Assimilation is a hot topic these days. Whether it’s Tony Blair talking about the integration of Muslim immigrants in Britain (or the lack thereof, as he argues) or the xenophobic cheese steak connoisseurs of South Philadelphia demanding that their customers speak English and only English, there’s a lot of resentment towards immigrants who don’t toe the line.
What exactly does this have to do with dating?
A lot actually.
I know I promised to write something vaguely political once a week and I will, once I get around to actually reading more than just the headlines on my homepage (which is set to the BBC, and no, these posts will not include hyperlinks to the Wall Street Journal and Fox News as today’s does). In the meantime, I’d like to offer a few thoughts on the subject of cultural assimilation as it relates to dating.
Last Monday, less than 24 hours after my date with the Bovary Reading Bachelor at Fork, I meet He-who-is-not-taller-than-me-in-heels for a lunch date in Rittenhouse Square. For convenience sake, I shall refer to him henceforth as Date #22 (I was up to 17 when my Match.com subscription ran out back in November, then there were the three ill-fated PSMs from eHarmony and finally the hopeless romantic of Gerber daisies fame).
I wasn’t sure what to think of Date #22: he messaged me directly through eHarmony rather than insisting we complete the whole “guided communication process” (which, to be frank, is total crap) so I found him refreshing— at first. But then there was the whole “I don’t have a car” thing, which, when combined with the whole “I’ve never been to South Philly” thing also struck me as total crap.
Ordinarily, I’d have written a man off for refusing to venture beyond Center City for a first date but this is 2011. I’m just as capable as getting to Rittenhouse as he is to South Philly and considering that Date #22 is originally from Norway and still relatively new to Philadelphia, I figured I’d cut him some slack.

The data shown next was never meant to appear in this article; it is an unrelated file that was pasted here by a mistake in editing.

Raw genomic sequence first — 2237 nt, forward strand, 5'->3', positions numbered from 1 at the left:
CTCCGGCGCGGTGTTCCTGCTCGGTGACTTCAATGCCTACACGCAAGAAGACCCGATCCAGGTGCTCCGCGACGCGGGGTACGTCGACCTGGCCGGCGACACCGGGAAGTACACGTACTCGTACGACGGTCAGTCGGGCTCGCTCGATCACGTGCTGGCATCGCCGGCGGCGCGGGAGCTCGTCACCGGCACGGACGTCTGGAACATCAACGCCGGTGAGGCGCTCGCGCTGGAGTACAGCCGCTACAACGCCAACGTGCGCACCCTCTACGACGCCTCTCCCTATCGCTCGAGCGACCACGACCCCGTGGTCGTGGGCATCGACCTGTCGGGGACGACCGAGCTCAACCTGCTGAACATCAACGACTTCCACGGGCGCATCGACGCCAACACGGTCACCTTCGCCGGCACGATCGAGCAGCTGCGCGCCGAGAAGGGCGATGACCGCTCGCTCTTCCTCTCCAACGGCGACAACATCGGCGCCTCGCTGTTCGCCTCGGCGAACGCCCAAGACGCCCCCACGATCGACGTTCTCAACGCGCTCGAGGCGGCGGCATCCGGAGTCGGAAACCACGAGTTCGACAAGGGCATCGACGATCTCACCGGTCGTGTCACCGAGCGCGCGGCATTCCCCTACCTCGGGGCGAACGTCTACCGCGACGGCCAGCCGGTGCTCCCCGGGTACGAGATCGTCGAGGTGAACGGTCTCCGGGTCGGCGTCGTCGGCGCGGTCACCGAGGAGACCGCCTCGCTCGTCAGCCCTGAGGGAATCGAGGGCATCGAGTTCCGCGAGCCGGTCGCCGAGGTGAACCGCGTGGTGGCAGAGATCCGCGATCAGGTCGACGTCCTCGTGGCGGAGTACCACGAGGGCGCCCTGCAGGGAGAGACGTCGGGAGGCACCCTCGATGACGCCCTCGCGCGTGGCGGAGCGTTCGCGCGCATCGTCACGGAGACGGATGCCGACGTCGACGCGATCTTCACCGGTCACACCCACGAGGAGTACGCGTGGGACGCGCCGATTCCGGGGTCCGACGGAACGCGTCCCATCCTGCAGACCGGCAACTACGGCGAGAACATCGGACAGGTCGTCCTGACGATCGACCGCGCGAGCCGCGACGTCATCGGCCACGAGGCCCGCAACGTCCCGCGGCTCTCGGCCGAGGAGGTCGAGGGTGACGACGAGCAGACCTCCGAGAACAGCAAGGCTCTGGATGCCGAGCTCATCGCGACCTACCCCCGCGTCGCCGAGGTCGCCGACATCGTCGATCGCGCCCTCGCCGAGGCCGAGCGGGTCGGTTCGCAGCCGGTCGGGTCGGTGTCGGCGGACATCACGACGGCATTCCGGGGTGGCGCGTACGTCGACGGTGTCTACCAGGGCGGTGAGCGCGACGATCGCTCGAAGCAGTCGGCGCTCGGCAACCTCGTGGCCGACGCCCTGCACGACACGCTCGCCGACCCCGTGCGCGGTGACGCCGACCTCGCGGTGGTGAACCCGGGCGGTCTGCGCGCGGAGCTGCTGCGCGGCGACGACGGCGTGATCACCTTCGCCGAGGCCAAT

(Evidently I have thing for Norwegian men.)
So I agreed to meet him for lunch on his turf— Rittenhouse— and when the waiter brought us the check, I pulled out my wallet. Having been to Norway (and having had numerous conversations about Scandinavian gender politics with both last Friday’s Single Male Friend and an old classmate of mine from Denmark), I was prepared to pay for my share of the meal.
Nonetheless, since I began my Great Date Experiment back in August, I can count on one hand the number of times I’ve paid for anything on a first date: a few cups of coffee, a tip on occasion, a drink or two if it’s one of the marathon multi-part dates… but for the most part I’m always told to put my wallet away.
I suspected, however, that this wouldn’t be this case with Date #22, and sure enough he did not tell me to put my wallet away.
I didn’t have any cash on me so we had to go through the whole embarrassing rigmarole of asking for separate checks which, according to eHarmony, is an absolute no-no for a first date. How classy.
Ordinarily, I’d have been infuriated by this sort of thing and would have taken it as a sign of disinterest on the part of Date #22. But here’s where my training as an anthropologist—and my bevy of Scandinavian friends—comes in handy.
Later that evening, I went online to consult last Friday’s Single Male Friend on the matter. “He didn’t pay,” I reported. “But that doesn’t necessarily mean that he’s not into me, does it?”
“Of course not,” Ove replied. “In Norway, most girls pay for themselves because they feel that if the man pays, they owe him something.”
(Something other than the pleasure of their company, presumably.)
Ove went on to explain the bars he frequents are full of “silicone blonds” begging men to buy them drinks and as such, “There is nothing sexier than a girl who buys you a drink.”
I filed this bit of information away for future use and decided to take the “wait and see” approach (which in my case amounts to “wait and see while cruising Match for alternatives.”)
Sure enough, I received a text from Date #22 less than 24 hours later telling me he’d enjoyed meeting me and wanted to see me again.
So Ove was right. Now I just have to decide how much Norwegian-ness I’m going to put up with. And seeing as I can’t stand those “Welcome to America, now speak English!” t-shirts (especially because, contrary to popular belief, America has no official language), I can’t exactly say “Welcome to America, now pay for my dinner!”
So my question is this: where you draw the line between cultural sensitivity and letting a guy off the hook for what most Americans would consider an egregious error against first date decorum?